Feeding Habits of Bigeye Tuna (Thunnus obesus) in the Western Indian Ocean Reveal a Size-Related Shift in Its Fine-Scale Piscivorous Diet

Last modified: 
December 14, 2020 - 5:37pm
Type: Journal Article
Year of publication: 2020
Date published: 11/2020
Authors: Chien-Hsiang Lin, Jing-Siang Lin, Kuo-Shu Chen, Meng-Hsien Chen, Chiee-Young Chen, Chih-Wei Chang
Journal title: Frontiers in Marine Science
Volume: 7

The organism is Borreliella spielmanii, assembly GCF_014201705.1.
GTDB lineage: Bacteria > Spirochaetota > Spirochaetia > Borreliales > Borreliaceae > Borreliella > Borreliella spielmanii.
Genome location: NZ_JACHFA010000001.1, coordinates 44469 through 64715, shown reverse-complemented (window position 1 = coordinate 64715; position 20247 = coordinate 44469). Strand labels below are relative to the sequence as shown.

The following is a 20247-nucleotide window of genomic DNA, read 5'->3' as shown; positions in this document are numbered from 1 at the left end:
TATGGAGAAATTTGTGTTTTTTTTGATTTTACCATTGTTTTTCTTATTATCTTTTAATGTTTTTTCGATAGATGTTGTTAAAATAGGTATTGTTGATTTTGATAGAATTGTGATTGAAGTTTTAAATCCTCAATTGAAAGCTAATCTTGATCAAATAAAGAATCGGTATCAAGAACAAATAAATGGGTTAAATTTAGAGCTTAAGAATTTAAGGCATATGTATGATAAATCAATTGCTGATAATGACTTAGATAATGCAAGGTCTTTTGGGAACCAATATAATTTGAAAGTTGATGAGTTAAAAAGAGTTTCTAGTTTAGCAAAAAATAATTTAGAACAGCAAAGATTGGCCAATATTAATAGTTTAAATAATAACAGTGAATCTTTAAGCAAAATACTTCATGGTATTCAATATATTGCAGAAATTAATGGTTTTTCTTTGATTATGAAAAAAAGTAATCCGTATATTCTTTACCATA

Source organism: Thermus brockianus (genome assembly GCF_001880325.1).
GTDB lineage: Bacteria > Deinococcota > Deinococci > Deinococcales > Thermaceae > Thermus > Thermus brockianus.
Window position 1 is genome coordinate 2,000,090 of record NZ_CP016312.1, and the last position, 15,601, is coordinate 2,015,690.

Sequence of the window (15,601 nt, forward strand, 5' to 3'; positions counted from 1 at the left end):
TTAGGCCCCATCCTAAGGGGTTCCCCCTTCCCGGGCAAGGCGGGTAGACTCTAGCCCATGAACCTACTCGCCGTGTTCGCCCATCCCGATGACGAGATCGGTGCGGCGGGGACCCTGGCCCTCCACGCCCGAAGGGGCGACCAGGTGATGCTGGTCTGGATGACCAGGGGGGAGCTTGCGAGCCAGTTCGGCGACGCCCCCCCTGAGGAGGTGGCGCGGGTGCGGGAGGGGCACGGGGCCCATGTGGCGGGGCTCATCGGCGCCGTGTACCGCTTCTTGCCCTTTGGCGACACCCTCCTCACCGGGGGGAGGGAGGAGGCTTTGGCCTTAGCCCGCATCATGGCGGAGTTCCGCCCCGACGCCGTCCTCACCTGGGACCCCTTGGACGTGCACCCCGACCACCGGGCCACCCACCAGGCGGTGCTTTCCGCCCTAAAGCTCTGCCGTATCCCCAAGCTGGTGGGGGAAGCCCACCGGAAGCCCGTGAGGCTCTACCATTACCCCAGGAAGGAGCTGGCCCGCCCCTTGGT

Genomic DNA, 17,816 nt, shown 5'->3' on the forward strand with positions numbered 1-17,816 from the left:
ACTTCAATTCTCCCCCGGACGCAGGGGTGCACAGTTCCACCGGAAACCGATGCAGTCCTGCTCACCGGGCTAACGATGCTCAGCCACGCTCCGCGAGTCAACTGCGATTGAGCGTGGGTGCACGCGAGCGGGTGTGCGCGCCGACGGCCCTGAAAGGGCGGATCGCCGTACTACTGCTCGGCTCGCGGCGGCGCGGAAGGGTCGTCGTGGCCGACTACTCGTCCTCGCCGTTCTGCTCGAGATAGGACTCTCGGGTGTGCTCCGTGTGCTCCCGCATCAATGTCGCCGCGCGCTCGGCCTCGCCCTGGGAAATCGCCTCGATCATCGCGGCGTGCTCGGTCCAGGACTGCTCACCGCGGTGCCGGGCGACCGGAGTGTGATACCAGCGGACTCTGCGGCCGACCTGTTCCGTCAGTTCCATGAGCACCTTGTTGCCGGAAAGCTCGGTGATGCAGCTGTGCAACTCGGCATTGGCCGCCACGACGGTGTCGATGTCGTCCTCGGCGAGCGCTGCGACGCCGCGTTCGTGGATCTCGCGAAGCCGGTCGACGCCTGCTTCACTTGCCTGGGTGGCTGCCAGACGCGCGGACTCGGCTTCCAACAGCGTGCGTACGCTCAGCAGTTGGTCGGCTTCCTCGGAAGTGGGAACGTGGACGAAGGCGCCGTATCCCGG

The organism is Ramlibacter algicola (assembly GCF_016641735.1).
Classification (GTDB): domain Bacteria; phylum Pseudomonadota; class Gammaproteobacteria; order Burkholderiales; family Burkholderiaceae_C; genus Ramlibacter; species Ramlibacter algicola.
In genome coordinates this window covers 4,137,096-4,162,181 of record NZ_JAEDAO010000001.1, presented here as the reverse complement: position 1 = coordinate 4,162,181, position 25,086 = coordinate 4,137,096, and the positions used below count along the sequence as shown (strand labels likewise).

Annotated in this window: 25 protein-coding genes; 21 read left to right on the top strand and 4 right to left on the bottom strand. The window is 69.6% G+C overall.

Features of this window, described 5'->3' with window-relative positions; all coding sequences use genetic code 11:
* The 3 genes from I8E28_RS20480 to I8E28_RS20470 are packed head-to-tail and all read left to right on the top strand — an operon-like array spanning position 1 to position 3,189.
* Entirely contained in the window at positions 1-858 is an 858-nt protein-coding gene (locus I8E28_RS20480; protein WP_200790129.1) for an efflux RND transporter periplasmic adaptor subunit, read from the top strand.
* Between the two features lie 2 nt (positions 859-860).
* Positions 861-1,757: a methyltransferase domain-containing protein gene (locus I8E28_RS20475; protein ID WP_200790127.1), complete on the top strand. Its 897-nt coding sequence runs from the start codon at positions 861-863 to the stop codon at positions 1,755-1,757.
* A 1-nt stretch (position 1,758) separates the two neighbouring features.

This study analyzed the piscivorous diet of bigeye tuna (Thunnus obesus) through species identification of both fish and otolith remains in stomachs of 183 bigeye tuna collected in the western Indian Ocean. A total of 642 fish remains and 1,021 fish otoliths were examined. Prey items identified in the fish and otolith remains were not completely consistent. Although 12 items out of the 53 identified taxa were found in both remains, 20 items of fish remains were not found in otolith remains, and 21 items were added only from the otoliths. The main fish remains were Alepisauridae, which accounted for 13.9%. Most of the otoliths belonged to Myctophidae (49.5%) and Scopelarchidae (21.4%). Three prey items, namely Valenciennellus tripunctulatusEvermannella sp., and Zenion sp., were recorded for the first time in the diet of bigeye tuna from the region. The otolith remains substantially enhanced the taxonomic resolution of the diet. Bigeye tuna stomach contents were independent of location, depth, and time of catch but varied with tuna size. The proportion of dominant Myctophidae prey items decreased markedly as the tuna size increased, whereas the proportion of Macrouridae increased with size. In addition, larger bigeye tuna were found feeding on larger prey (Electrona risso and Scopelarchus analis), demonstrating that diet changes in both prey composition and size are related to the ontogeny of the fish.

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